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Earlier FAFSA popular, but problematic, too

Posted on Tuesday, September 13, 2016 at 8:00 am

Advocates for students say a set of changes to the federal financial aid process for which they’ve long advocated will help many thousands of families who need federal aid to pay for college.

But those changes — automatically populating the Free Application for Federal Student Aid with family income data already filed for tax purposes and releasing the application months earlier — are causing uncertainty for both colleges and the advising professionals who work with students. Those concerns have focused most prominently on whether colleges will move up their financial aid deadlines in order to get award notifications to students sooner, a Department of Education priority.

In years past, high school seniors applying for federal student aid would have to estimate their family’s income information for the previous year. That can be a challenge even when applying close to the March deadline because many families don’t have their taxes completed until tax day in mid-April.

For low-income students, especially, that made the process more onerous and frequently led to burdensome verification checks of family incomes. The Education Department believes the use of the latest tax information filed with the Internal Revenue Service by a student’s family, combined with a new Oct. 1 release date of the FAFSA, will make the application process easier for low- and middle-income students who need federal aid to pay for college.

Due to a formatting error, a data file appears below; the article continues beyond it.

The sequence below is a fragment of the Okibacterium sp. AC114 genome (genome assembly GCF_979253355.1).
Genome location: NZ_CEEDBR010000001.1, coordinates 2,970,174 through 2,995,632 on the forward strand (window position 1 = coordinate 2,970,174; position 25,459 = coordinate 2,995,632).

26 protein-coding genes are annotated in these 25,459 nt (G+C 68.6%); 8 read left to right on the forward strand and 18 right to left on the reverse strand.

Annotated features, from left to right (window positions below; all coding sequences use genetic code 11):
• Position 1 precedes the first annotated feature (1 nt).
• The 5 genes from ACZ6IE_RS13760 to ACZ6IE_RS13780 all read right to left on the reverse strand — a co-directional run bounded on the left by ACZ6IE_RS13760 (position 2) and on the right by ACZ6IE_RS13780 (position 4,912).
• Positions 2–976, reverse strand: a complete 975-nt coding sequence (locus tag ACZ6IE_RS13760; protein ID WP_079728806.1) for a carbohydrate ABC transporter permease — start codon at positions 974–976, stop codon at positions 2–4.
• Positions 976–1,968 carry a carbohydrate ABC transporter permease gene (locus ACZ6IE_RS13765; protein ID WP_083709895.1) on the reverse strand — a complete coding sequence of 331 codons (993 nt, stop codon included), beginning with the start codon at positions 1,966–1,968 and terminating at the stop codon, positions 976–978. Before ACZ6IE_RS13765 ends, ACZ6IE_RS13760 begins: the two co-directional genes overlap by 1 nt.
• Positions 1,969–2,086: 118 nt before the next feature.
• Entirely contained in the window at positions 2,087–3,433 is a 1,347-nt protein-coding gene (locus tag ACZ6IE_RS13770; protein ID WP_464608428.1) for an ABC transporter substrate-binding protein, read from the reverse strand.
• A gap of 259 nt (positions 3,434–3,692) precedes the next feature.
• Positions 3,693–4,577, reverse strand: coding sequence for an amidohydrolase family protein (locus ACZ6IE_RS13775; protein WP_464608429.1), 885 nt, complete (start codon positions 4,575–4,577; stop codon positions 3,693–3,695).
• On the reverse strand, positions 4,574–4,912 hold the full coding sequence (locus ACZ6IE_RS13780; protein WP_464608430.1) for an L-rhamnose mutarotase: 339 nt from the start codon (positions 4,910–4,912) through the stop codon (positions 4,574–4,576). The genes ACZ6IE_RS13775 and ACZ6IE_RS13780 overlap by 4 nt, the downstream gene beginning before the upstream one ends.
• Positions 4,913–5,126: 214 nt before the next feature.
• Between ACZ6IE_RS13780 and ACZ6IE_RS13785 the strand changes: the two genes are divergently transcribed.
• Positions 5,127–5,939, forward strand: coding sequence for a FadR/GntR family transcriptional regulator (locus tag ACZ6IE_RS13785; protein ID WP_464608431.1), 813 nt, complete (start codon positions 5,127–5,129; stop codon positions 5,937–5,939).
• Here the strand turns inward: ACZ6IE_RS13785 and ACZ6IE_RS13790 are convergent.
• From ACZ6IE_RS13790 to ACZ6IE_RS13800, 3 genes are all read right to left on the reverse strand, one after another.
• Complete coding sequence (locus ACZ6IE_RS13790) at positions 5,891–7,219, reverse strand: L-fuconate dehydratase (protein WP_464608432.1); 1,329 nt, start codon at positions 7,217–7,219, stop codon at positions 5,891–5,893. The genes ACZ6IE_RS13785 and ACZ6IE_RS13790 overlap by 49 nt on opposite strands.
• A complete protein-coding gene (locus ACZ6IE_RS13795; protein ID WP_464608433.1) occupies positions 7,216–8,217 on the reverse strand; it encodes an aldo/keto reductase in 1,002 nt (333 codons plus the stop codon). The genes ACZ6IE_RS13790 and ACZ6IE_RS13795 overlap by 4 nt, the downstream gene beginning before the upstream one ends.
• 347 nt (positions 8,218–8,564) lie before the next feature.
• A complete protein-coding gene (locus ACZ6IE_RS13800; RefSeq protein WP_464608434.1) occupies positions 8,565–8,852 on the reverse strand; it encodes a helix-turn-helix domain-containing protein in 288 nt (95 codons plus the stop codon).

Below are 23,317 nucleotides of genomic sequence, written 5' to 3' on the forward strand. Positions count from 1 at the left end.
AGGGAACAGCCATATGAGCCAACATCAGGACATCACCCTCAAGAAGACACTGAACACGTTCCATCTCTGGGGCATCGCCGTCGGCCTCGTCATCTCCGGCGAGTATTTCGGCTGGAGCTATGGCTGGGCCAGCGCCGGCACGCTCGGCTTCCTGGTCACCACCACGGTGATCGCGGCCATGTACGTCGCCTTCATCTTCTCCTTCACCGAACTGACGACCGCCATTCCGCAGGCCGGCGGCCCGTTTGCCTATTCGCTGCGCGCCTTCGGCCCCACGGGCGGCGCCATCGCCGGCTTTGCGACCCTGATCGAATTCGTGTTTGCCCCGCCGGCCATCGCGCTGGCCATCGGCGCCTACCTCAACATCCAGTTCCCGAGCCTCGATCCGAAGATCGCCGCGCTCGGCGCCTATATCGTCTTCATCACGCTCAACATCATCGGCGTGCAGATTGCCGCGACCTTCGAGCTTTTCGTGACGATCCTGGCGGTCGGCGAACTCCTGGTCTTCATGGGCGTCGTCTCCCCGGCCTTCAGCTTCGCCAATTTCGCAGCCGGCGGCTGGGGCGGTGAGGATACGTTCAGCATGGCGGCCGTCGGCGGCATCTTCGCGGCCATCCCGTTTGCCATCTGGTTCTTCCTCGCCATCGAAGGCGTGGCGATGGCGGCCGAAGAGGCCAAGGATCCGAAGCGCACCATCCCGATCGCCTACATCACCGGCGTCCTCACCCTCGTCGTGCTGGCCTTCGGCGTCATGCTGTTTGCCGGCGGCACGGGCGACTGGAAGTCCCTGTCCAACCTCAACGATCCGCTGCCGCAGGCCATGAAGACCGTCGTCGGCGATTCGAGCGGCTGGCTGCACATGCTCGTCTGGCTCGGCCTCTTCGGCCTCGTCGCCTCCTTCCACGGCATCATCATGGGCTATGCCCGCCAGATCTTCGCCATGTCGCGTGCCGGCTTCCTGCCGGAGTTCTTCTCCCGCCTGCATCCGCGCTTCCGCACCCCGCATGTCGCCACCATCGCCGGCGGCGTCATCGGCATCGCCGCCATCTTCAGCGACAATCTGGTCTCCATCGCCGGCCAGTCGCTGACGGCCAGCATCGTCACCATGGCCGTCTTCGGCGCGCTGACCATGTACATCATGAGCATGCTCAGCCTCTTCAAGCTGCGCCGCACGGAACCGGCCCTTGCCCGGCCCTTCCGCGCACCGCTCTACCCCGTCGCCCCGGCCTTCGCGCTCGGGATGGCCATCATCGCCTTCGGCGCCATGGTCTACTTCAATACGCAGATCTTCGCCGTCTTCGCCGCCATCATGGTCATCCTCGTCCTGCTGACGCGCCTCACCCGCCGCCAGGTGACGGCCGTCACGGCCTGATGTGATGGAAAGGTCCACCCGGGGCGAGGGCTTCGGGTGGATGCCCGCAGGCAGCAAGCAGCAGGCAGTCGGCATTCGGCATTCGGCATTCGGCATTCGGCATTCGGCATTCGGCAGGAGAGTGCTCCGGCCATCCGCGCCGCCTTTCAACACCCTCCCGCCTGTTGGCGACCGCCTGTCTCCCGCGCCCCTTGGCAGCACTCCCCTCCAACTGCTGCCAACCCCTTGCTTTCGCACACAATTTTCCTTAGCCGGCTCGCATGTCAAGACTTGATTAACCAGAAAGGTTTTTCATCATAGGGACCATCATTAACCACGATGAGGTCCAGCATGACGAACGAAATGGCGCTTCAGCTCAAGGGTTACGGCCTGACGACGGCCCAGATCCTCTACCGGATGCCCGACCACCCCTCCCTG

Higher education groups see the FAFSA changes this application cycle as a starting point for further simplification of the financial aid process down the road.

09-11-16 fafsa pic_2The prior-prior year income data, as the two-year-old tax information is known, was a policy idea that got kicked around for years before the department’s Federal Student Aid office was able to include an automated data retrieval tool in the online FAFSA.

The idea had bipartisan interest and was talked about for possible inclusion in the next reauthorization of the Higher Education Act. Late last year, however, the department announced it would adopt the change without any congressional action. Along with that change, the department moved up the release of the FAFSA two months from Dec. 1.

Under Secretary of Education Ted Mitchell has urged colleges and universities to provide notification of financial aid awards to students earlier in the admissions process, so that they can make better-informed decisions about where they can afford to enroll. In response, a handful of institutions have moved up their deadlines for priority financial aid to as early as November. Some colleges have said that in order to get students news of financial awards sooner, they need to receive FAFSA forms from students earlier as well.

College access advocates have said those earlier deadlines could end up hurting lower-income students by compressing the financial aid timeline for high school seniors already neck-deep in admissions applications.